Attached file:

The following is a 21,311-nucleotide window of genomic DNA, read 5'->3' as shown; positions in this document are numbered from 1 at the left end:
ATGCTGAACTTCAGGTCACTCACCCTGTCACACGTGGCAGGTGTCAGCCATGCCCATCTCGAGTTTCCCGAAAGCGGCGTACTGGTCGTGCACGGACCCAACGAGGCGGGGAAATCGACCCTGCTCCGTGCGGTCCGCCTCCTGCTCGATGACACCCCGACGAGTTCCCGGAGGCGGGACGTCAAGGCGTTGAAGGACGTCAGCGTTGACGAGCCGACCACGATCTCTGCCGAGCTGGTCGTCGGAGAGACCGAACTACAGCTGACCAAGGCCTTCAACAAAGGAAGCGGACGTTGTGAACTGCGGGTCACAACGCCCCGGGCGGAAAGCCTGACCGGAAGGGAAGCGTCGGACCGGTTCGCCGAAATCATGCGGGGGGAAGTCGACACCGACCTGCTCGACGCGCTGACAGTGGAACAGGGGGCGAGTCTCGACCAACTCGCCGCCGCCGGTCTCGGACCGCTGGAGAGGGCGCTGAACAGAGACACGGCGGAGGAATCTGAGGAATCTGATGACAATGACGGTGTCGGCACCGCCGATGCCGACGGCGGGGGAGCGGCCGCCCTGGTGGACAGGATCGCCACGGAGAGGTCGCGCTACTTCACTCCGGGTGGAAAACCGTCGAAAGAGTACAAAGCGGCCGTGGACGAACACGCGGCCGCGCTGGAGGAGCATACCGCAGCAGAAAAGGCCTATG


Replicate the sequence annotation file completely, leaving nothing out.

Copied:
The following is a 21,311-nucleotide window of genomic DNA, read 5'->3' as shown; positions in this document are numbered from 1 at the left end:
ATGCTGAACTTCAGGTCACTCACCCTGTCACACGTGGCAGGTGTCAGCCATGCCCATCTCGAGTTTCCCGAAAGCGGCGTACTGGTCGTGCACGGACCCAACGAGGCGGGGAAATCGACCCTGCTCCGTGCGGTCCGCCTCCTGCTCGATGACACCCCGACGAGTTCCCGGAGGCGGGACGTCAAGGCGTTGAAGGACGTCAGCGTTGACGAGCCGACCACGATCTCTGCCGAGCTGGTCGTCGGAGAGACCGAACTACAGCTGACCAAGGCCTTCAACAAAGGAAGCGGACGTTGTGAACTGCGGGTCACAACGCCCCGGGCGGAAAGCCTGACCGGAAGGGAAGCGTCGGACCGGTTCGCCGAAATCATGCGGGGGGAAGTCGACACCGACCTGCTCGACGCGCTGACAGTGGAACAGGGGGCGAGTCTCGACCAACTCGCCGCCGCCGGTCTCGGACCGCTGGAGAGGGCGCTGAACAGAGACACGGCGGAGGAATCTGAGGAATCTGATGACAATGACGGTGTCGGCACCGCCGATGCCGACGGCGGGGGAGCGGCCGCCCTGGTGGACAGGATCGCCACGGAGAGGTCGCGCTACTTCACTCCGGGTGGAAAACCGTCGAAAGAGTACAAAGCGGCCGTGGACGAACACGCGGCCGCGCTGGAGGAGCATACCGCAGCAGAAAAGGCCTATG